Depends how you define interesting! We joke all the time there should literally be a Netflix show about us because it’s always something. From artists getting stuck up in lifts to running out of gas on the way to a client meeting, our sanity has been tested.

In one case, very early on at Muros, we were doing one of our first big brand campaigns, and we had just wrapped the project and flew home. Two days later, we got a call from the client that their team had just arrived to do an in-person site visit and see their mural, and as they arrived, they were literally watching it be painted over in real time with a Porsche ad!

This was TWO DAYS INTO A 30-DAY FLIGHT! That was the first real big gut punch where we looked around the room and realized it was up to us, and us alone, to just breathe and figure it out. There was no “adult in the room” to tell us what to do; we had to fix it ourselves. That was the first of many jaw-dropping phone calls we’ve received with unexpected hiccups. We’re getting good at crazy.

Can you share a story about the funniest mistake you made when you were first starting? Can you tell us what lesson you learned from that?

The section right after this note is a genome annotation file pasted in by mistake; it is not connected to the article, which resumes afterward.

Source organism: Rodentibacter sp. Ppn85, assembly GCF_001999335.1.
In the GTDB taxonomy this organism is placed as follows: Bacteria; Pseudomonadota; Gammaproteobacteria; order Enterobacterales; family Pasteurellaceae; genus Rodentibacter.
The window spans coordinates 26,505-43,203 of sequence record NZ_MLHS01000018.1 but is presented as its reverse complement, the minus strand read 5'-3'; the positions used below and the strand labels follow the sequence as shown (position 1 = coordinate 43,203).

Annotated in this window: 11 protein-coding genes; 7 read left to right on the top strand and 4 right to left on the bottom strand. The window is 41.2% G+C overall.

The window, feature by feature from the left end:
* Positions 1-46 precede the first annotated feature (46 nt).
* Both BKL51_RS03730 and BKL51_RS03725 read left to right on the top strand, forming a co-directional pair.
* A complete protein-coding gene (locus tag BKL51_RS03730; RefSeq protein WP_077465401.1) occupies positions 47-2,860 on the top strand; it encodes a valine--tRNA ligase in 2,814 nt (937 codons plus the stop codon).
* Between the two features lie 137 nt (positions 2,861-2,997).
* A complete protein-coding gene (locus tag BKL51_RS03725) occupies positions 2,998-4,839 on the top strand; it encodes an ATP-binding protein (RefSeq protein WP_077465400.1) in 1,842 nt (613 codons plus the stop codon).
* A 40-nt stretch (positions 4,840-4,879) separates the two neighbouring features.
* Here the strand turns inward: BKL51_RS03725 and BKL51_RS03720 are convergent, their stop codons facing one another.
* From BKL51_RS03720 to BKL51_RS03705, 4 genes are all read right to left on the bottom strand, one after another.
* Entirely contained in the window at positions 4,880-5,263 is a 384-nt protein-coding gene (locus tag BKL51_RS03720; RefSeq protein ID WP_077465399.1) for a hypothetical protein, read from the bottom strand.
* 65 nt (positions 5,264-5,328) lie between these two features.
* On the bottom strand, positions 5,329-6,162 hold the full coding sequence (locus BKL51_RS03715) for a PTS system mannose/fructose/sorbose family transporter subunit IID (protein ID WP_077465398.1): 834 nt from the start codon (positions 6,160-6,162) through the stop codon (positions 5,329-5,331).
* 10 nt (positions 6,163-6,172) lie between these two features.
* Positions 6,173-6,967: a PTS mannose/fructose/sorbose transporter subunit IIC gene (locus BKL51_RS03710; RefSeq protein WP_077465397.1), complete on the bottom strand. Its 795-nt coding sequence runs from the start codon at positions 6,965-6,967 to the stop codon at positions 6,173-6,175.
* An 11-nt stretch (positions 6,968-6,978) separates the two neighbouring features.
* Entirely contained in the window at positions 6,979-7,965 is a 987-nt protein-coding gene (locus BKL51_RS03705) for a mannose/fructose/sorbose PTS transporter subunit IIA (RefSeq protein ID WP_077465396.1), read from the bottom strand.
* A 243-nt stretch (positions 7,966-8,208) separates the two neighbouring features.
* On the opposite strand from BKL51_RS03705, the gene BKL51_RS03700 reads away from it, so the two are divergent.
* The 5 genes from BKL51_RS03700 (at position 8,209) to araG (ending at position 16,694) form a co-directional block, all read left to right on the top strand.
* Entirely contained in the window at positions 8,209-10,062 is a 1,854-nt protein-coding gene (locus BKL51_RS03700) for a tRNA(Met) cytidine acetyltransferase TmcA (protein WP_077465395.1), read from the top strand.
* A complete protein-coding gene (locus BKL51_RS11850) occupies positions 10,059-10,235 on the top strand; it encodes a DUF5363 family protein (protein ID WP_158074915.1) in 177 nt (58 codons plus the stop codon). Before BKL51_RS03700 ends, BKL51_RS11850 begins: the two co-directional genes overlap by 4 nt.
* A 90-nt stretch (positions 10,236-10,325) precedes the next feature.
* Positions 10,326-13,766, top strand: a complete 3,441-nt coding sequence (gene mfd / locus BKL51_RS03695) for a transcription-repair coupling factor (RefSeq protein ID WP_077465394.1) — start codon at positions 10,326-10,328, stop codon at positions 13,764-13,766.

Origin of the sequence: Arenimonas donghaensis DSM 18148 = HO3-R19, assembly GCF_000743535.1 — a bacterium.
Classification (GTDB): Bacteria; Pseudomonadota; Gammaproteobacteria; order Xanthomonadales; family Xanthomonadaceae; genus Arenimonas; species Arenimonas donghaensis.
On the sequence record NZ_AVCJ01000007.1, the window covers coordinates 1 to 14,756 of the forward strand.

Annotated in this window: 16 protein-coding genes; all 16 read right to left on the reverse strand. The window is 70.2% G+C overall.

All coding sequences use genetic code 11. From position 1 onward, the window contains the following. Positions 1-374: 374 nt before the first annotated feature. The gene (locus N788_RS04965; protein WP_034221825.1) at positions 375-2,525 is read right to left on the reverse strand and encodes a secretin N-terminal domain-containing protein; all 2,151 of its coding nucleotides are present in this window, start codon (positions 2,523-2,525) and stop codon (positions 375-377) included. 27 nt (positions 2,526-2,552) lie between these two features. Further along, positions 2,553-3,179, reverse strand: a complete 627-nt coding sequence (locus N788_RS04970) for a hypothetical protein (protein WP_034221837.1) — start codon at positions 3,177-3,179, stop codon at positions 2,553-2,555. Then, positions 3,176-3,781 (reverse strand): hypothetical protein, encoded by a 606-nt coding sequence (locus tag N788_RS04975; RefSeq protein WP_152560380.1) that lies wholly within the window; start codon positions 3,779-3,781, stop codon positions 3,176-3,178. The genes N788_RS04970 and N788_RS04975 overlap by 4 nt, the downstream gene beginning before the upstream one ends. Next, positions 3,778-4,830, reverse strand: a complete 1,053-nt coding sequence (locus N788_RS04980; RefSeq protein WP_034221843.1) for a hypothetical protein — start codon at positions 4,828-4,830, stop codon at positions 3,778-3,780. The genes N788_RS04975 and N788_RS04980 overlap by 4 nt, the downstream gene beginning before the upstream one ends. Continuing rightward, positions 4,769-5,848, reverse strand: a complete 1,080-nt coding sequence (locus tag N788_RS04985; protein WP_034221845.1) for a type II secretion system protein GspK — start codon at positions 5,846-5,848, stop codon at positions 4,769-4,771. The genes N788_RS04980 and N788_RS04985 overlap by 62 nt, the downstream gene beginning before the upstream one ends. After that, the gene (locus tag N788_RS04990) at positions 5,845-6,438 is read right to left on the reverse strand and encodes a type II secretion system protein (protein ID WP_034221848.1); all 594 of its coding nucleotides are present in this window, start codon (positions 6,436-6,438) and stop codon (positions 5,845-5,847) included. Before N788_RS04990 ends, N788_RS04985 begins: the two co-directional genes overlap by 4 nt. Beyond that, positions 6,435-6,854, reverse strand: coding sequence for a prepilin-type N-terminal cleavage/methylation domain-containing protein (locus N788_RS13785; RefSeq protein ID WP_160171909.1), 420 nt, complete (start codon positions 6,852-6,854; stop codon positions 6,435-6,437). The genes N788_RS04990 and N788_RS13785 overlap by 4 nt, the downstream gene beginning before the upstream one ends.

Well, there was the infamous lettuce incident. We had just finished a mural in San Diego for a burger company, which we were not onsite for because we thought the job would be “simple.” Upon completion, we sent final photos of the mural to the client, and they let us know that the lettuce leaf was not done correctly and would need to be redone … it was actually a legal/trademark issue.

The artist had left the job site (and drove 2.5 hours home), and the wall would need to be repainted in an unknown base color so it could be changed and the project completion would be delayed a week — all to add another crinkle in the lettuce leaf. That leaf would cost us money, sanity and a not-so-great call to the artist after a not-so-great call from the client.

Biggest lesson: slow down and pay attention to details. We needed to be clearer in our expectations with the artist, either be onsite or do more real-time check-ins, and ensure the finished product was matching the approved concept. Had we done that, we could have caught the error sooner and provided a better experience for the artist and the client (and saved ourselves a big headache and lots of money).

Ok. Let’s now move to the main focus of our discussion. For the benefit of our readers, can you explain why you are an authority about Social Media Marketing?